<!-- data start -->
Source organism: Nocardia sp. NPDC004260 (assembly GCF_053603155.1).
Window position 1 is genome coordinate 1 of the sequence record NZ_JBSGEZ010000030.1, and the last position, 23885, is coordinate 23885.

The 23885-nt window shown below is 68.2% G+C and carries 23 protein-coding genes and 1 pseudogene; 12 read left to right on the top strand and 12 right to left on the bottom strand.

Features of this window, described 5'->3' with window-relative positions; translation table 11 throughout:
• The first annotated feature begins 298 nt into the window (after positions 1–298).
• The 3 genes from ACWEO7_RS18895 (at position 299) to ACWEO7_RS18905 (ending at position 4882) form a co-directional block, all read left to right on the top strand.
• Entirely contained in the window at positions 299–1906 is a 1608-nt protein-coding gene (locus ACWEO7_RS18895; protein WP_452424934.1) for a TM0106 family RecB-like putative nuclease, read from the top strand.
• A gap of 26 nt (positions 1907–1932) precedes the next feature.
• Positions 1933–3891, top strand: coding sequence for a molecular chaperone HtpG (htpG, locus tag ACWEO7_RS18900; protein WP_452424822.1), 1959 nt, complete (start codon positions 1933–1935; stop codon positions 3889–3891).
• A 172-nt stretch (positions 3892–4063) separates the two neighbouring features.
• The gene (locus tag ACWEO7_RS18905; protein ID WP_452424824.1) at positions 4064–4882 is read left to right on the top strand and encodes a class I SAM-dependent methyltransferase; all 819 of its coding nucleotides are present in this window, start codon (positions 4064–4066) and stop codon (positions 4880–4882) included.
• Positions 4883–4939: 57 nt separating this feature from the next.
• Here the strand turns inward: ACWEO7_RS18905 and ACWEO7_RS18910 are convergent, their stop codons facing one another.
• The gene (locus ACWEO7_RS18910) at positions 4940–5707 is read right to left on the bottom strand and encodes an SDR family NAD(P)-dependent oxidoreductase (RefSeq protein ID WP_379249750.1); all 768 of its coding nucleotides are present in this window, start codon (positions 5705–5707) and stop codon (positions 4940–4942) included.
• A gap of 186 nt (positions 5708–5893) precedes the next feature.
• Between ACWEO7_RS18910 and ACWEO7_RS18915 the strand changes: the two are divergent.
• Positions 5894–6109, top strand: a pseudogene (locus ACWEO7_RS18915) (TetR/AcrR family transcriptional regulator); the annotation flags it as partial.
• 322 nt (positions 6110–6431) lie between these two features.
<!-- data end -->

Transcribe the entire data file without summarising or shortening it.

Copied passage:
Source organism: Nocardia sp. NPDC004260 (assembly GCF_053603155.1).
Window position 1 is genome coordinate 1 of the sequence record NZ_JBSGEZ010000030.1, and the last position, 23885, is coordinate 23885.

The 23885-nt window shown below is 68.2% G+C and carries 23 protein-coding genes and 1 pseudogene; 12 read left to right on the top strand and 12 right to left on the bottom strand.

Features of this window, described 5'->3' with window-relative positions; translation table 11 throughout:
• The first annotated feature begins 298 nt into the window (after positions 1–298).
• The 3 genes from ACWEO7_RS18895 (at position 299) to ACWEO7_RS18905 (ending at position 4882) form a co-directional block, all read left to right on the top strand.
• Entirely contained in the window at positions 299–1906 is a 1608-nt protein-coding gene (locus ACWEO7_RS18895; protein WP_452424934.1) for a TM0106 family RecB-like putative nuclease, read from the top strand.
• A gap of 26 nt (positions 1907–1932) precedes the next feature.
• Positions 1933–3891, top strand: coding sequence for a molecular chaperone HtpG (htpG, locus tag ACWEO7_RS18900; protein WP_452424822.1), 1959 nt, complete (start codon positions 1933–1935; stop codon positions 3889–3891).
• A 172-nt stretch (positions 3892–4063) separates the two neighbouring features.
• The gene (locus tag ACWEO7_RS18905; protein ID WP_452424824.1) at positions 4064–4882 is read left to right on the top strand and encodes a class I SAM-dependent methyltransferase; all 819 of its coding nucleotides are present in this window, start codon (positions 4064–4066) and stop codon (positions 4880–4882) included.
• Positions 4883–4939: 57 nt separating this feature from the next.
• Here the strand turns inward: ACWEO7_RS18905 and ACWEO7_RS18910 are convergent, their stop codons facing one another.
• The gene (locus ACWEO7_RS18910) at positions 4940–5707 is read right to left on the bottom strand and encodes an SDR family NAD(P)-dependent oxidoreductase (RefSeq protein ID WP_379249750.1); all 768 of its coding nucleotides are present in this window, start codon (positions 5705–5707) and stop codon (positions 4940–4942) included.
• A gap of 186 nt (positions 5708–5893) precedes the next feature.
• Between ACWEO7_RS18910 and ACWEO7_RS18915 the strand changes: the two are divergent.
• Positions 5894–6109, top strand: a pseudogene (locus ACWEO7_RS18915) (TetR/AcrR family transcriptional regulator); the annotation flags it as partial.
• 322 nt (positions 6110–6431) lie between these two features.